The Boston Symphony Orchestra could be one of the most phenomenal artistic resources in Boston, MA. At least for lovers of orchestral European classical music, there are plenty of avenues to experience the grandeur of one of the most highly regarded orchestras in the world. Here’s a short list of ways to score tickets.
If you are a college student, talk with your Fine Arts department or Student Activities office to see if they participate in the CollegeCard program. CollegeCard is $5 for Berklee students and free for MIT and BU (and Harvard, I believe) students. Probably other local universities have similar engagements. With proof of college-ness, you can get a CollegeCard directly from the BSO. The CollegeCard gets you into a select number of performances every season. Tickets are picked up on the day of the concert and are limited but appear to rarely run out. Sometimes, additional CollegeCard tickets are released to random dates, which is a pretty nice deal. I’ve had only orchestra seats with the CollegeCard, including premium First Orchestra seats (great soundstage) and Fourth Orchestra Seats, which were in the third row (amazing).
Anyone for $9
Since CollegeCard performance dates are limited, another great option is Rush Ticketing. Rush tickets were established as an endowment to provide very inexpensive tickets (currently $9, cash only) to allow as many people as possible to enjoy the symphony. All Tuesday, Thursday, and Friday matinee performances have rush tickets available, which is a huge portion of the season’s calendar. The catch is that tickets are limited, and you have to wait in line before the show (ticket sales start at 5 pm on the day of an 8 pm concert), and I’ve already missed out on tickets for not being in line before 5:15 pm.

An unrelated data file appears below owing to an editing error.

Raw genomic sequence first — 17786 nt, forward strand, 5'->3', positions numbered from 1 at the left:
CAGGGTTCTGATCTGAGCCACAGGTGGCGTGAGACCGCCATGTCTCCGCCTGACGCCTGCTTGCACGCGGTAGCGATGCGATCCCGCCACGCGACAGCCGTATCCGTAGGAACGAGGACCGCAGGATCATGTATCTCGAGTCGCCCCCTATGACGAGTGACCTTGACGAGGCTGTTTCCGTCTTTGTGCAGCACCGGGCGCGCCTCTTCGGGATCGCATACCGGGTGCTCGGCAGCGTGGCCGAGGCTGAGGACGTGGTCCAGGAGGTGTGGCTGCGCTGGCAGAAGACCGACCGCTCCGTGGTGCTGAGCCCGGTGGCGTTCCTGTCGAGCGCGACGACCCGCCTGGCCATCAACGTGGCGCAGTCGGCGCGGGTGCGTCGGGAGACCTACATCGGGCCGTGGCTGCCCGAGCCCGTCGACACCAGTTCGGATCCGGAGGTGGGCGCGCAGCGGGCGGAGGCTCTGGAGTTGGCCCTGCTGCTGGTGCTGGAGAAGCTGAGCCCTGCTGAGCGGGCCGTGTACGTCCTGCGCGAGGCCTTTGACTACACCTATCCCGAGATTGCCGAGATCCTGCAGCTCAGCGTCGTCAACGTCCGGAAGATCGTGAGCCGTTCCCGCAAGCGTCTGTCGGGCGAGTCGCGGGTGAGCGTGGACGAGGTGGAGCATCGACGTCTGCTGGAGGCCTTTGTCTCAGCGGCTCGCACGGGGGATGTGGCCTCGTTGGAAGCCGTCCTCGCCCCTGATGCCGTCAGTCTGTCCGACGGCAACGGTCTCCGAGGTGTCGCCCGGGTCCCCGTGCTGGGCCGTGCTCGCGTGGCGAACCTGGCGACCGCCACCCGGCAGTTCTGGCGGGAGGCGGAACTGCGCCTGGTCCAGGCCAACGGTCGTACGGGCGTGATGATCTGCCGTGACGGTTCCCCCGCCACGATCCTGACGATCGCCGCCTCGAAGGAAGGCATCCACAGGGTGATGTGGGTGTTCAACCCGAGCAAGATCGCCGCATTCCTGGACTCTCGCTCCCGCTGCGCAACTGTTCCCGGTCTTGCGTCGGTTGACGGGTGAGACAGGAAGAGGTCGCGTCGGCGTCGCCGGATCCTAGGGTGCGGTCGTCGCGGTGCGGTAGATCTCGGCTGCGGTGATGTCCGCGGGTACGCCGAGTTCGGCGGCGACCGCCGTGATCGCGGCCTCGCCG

If you, like me, miss out on any rush tickets, you might be out of luck, unless you are under 40 years old. Then there’s the <40 = $20 program, which sells any remaining tickets for a performance to persons under 40 for $20. Obviously proof of age is required, but these are orchestra and balcony seats, though there really don’t appear to be bad seats at Symphony Hall.
The box office is located on the East side of Symphony Hall, facing Massachusetts Avenue. This is where the line forms for rush tickets, and this is where you can purchase all other tickets. Hopefully this will motivate someone out in the interweb to finally get to that BSO concert they’ve been thinking about for the 3 years they’ve been in Boston! See you at the Symphony.